Spain Bradley asserts that the main problem in combating global racism is that we lack a global definition of racism. Even now, there are still arguments and debates within governments and legal courts over what constitutes racism. This is where an agreement on worldwide, progressive education can help demystify the term and begin a global effort in combating racism and other forms of discrimination.

Education plays an important role in instances where people are unaware or ignorant of existing inequalities and inequities. However, there are also people who truly believe that they are superior due to certain aspects (e.g. race, gender, nationality, skin color, etc…). Spain Bradley says that the fact that people want to live in hierarchies and that governments continue to enforce hierarchies are part of the problem.

Then, onto the main point of this webinar: what is education’s role and potential in combating this global issue? First of all, it is important to note that there are underrated, forgotten works (here is a list to start from) beyond the New York Times’ bestsellers that can delve even deeper into the history and narratives related to racism. Secondly, it is important to question the very platforms that educators are working from.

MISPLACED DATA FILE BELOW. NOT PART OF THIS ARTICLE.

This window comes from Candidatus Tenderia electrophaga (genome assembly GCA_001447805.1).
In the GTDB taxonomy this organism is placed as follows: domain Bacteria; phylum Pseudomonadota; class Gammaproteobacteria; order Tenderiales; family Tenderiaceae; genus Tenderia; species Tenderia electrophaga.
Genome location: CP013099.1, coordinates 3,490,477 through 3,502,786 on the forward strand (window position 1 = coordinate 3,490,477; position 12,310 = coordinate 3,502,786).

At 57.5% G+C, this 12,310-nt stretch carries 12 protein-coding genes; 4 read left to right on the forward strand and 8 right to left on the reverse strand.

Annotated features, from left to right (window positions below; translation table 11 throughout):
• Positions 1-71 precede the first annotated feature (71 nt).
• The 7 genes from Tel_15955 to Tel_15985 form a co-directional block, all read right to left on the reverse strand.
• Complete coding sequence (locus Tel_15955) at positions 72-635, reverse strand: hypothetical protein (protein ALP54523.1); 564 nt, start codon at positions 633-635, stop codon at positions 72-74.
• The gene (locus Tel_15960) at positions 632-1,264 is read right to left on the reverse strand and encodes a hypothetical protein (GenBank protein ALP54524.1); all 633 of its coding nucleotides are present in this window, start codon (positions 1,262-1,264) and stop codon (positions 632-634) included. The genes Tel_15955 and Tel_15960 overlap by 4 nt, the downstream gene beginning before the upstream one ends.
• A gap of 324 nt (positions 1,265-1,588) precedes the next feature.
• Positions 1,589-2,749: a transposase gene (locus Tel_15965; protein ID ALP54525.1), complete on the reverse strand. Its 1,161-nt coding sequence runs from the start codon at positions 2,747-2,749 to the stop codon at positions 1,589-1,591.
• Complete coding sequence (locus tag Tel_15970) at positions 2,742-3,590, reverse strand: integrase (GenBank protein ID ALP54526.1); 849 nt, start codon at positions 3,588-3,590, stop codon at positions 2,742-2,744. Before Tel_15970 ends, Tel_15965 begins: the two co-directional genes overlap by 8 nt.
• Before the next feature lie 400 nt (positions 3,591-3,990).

Spain Bradley breaks down how education can eliminate racism. First, identity-awareness and identity-acceptance are both important in the learning process. She says that learning requires respect for and acceptance of each other’s (educator and learner) identities. It is harder for students to learn if the educator does not see or treat them equally. Surprisingly, even subjects like science that seem to be detached from social constructs and biases are not excluded from this conversation; the material the educator chooses to teach can reflect the (often racist, ableist, or otherwise harmful) narrative constructed by those in power. Therefore, according to Spain Bradley, it is necessary for us to have an “inclusive history and inclusive theories of different disciplines.”

Next, we must balance power — beginning by asking who has power and who is determining what the social hierarchy is like.

Most importantly, we must embrace dignity. Spain Bradley says that we must “re-embrace the core principle of all universal human rights… that people are inherently deserving of being treated with dignity.” This ideology is what we all must believe in order to truly achieve racial equality. Those who are ignorant can be educated, but those who believe in their superiority can only be changed through exposure and belief in this core principle of dignity. 

Educational models that combat racism must be active rather than passive. Now, our focus is beyond what people do and say. It is also about how people think and feel. Like Spain Bradley said, we cannot read away racism. Beyond teaching our youth about history, we all have to actually form experiences with people with different identities — this is what truly helps change minds about racial biases.